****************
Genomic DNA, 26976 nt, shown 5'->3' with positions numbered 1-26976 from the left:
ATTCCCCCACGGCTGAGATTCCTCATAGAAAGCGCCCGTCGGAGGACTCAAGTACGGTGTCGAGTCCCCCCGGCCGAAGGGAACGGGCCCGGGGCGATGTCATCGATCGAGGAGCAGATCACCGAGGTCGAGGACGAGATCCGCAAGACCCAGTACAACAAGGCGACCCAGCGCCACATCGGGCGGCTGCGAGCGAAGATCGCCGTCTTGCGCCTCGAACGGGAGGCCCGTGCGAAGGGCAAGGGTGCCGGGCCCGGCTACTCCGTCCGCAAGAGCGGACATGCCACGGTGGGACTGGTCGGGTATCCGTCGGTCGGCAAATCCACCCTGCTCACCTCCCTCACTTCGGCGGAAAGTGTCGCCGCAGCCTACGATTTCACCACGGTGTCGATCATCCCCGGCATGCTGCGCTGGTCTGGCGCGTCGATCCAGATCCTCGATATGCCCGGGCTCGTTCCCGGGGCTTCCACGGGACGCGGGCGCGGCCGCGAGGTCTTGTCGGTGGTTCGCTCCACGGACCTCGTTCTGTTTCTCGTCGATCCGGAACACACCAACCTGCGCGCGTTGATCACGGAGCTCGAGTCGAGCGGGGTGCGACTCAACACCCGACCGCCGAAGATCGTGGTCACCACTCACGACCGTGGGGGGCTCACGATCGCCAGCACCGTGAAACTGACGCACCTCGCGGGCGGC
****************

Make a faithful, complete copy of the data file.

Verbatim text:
Genomic DNA, 26976 nt, shown 5'->3' with positions numbered 1-26976 from the left:
ATTCCCCCACGGCTGAGATTCCTCATAGAAAGCGCCCGTCGGAGGACTCAAGTACGGTGTCGAGTCCCCCCGGCCGAAGGGAACGGGCCCGGGGCGATGTCATCGATCGAGGAGCAGATCACCGAGGTCGAGGACGAGATCCGCAAGACCCAGTACAACAAGGCGACCCAGCGCCACATCGGGCGGCTGCGAGCGAAGATCGCCGTCTTGCGCCTCGAACGGGAGGCCCGTGCGAAGGGCAAGGGTGCCGGGCCCGGCTACTCCGTCCGCAAGAGCGGACATGCCACGGTGGGACTGGTCGGGTATCCGTCGGTCGGCAAATCCACCCTGCTCACCTCCCTCACTTCGGCGGAAAGTGTCGCCGCAGCCTACGATTTCACCACGGTGTCGATCATCCCCGGCATGCTGCGCTGGTCTGGCGCGTCGATCCAGATCCTCGATATGCCCGGGCTCGTTCCCGGGGCTTCCACGGGACGCGGGCGCGGCCGCGAGGTCTTGTCGGTGGTTCGCTCCACGGACCTCGTTCTGTTTCTCGTCGATCCGGAACACACCAACCTGCGCGCGTTGATCACGGAGCTCGAGTCGAGCGGGGTGCGACTCAACACCCGACCGCCGAAGATCGTGGTCACCACTCACGACCGTGGGGGGCTCACGATCGCCAGCACCGTGAAACTGACGCACCTCGCGGGCGGC